Last year Victoria’s Bridge Road Brewers introduced their own logos called ‘Respect(ing) the Craft’ and they were designed to quickly convey to the consumer that their beers were authentic craft beer. Read the details here.


Australian Craft Brewers Conference: Dr Charlie Bamforth

Dr. Charlie Bamforth was the keynote speaker for this years Australian Craft Brewers Conference and gave a wonderfully engaging and interesting talk.

In introducing Dr. Charlie Bamforth as the keynote speaker for this year’s Australian Craft Brewers Conference in Adelaide, Pete Mitcham wisely opted to forego the long introduction, allowing for more time for us to hear from the man himself, the Distinguished Professor of Malting and Brewing Sciences at UC Davis and basically THE expert when it comes to beer.

“Brewers should pull in the same direction,”

Whether you’re a brewer in a large or small brewery much of the concerns are the same, Charlie said, those concerns around the ingredients and the quality of your beer.

The quality of your beer, Charlie emphasised, isn’t dependent on brewers alone but every single person in the brewery. “Everybody is important,” he said and that it was “critical” for a brewery to look after their people and to ensure they are trained, happy and proud to be part of the brewery family.

“Intensely flavoured or not, balance is the key,”

Another key to the quality of your beer, Charlie said, is consistency and balance and that quality isn’t necessarily about the complexity of flavour.

When asked, “what is a good beer?” Charlie says he responds with “I have no idea.” Perhaps you’d expect a far more complicated answer from someone with the words “distinguished Professor” in their title but he simply says, “what’s good for you may not be good for me.” Beer is subjective and no-one should be criticised for their choice of beer, whether it’s craft or not.

“Beer is to be celebrated. Beer drinkers should be celebrated, they do not need to be insulted,”

The current trend of hazy IPAs, otherwise known as New England IPAs, is not Charlie’s preferred choice but it doesn’t change the fact it sells and people like it so, Charlie said, “who is to say they are wrong? They’re not wrong as long as there’s a market for it.”

“I think it should be a fair playing field,”

Whilst saying clearly he did not think there was anything wrong with a small brewery being purchased by a large one, Charlie felt it should be “transparent” so consumers know where the ownership lies.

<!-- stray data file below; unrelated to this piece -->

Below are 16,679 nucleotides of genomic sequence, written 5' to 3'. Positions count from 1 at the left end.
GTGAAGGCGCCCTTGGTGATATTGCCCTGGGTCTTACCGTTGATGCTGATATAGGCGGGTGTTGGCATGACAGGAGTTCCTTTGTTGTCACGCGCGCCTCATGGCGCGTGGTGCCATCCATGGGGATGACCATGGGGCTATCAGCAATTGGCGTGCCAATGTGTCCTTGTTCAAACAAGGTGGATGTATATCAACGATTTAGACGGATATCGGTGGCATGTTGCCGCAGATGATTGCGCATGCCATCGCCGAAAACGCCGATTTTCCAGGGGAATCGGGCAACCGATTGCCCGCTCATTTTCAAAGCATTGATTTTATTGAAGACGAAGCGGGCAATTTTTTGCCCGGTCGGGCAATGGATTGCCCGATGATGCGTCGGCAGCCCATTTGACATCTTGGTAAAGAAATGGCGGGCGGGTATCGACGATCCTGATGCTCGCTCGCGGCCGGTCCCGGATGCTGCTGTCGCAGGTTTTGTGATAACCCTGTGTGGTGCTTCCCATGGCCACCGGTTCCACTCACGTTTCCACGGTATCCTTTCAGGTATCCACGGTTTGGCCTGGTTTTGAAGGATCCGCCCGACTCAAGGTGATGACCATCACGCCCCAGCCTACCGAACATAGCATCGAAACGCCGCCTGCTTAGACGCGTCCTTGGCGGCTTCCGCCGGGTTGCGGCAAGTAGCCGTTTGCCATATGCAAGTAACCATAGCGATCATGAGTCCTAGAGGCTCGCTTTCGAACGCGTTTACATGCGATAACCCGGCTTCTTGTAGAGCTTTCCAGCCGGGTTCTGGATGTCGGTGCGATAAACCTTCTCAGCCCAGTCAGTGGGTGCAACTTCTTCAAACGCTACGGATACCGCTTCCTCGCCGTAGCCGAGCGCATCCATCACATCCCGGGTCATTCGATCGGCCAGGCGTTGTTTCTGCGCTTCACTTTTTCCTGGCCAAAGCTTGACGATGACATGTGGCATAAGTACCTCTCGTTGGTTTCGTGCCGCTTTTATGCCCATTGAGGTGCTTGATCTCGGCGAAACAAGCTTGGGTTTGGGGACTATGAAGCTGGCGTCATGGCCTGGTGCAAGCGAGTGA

“The craft industry keeps seeking to go to extremes,”

Maybe the beer industry could learn something from the wine guys when it comes to celebrating their raw ingredients. Crazy ingredients like oysters or chilli and other pushing-the-boundaries additions are great but, Charlie commented, “we have so much to celebrate in the basic raw materials” and whilst wine has been doing a great job in making grapes the hero of their industry perhaps we in the beer world should be making more noise about ours too.

Charlie’s comments popped back into my head when Dr. Ina Verstl, the editor of Brauwelt International who spoke after Charlie, quoted a statistic that said 88 percent of people in Australia didn’t know what ingredients are in beer.

“Do you want a glass?”

Charlie recalled ordering a beer at a restaurant recently and the waitperson asked if he wanted a glass. “Why do you ask?” Charlie replied. “Cause we don’t have very many glasses and we don’t want to run out,” she said.

Now imagine he had ordered a wine.

That conversation wouldn’t have happened.

This short interaction highlighted the huge differences between the perception of beer and wine in restaurant experiences in general. Whilst wine has a sense of theatre around it, most of the time beer doesn’t even get a glass.

“Beer should be put into a glass, admired and looked at and celebrated.”

The Australian Craft Brewers Conference continues today and then Craft Beer Awards are held tonight at Adelaide Oval, stay tuned to the girlplusbeer Twitter feed for the results (mostly) live.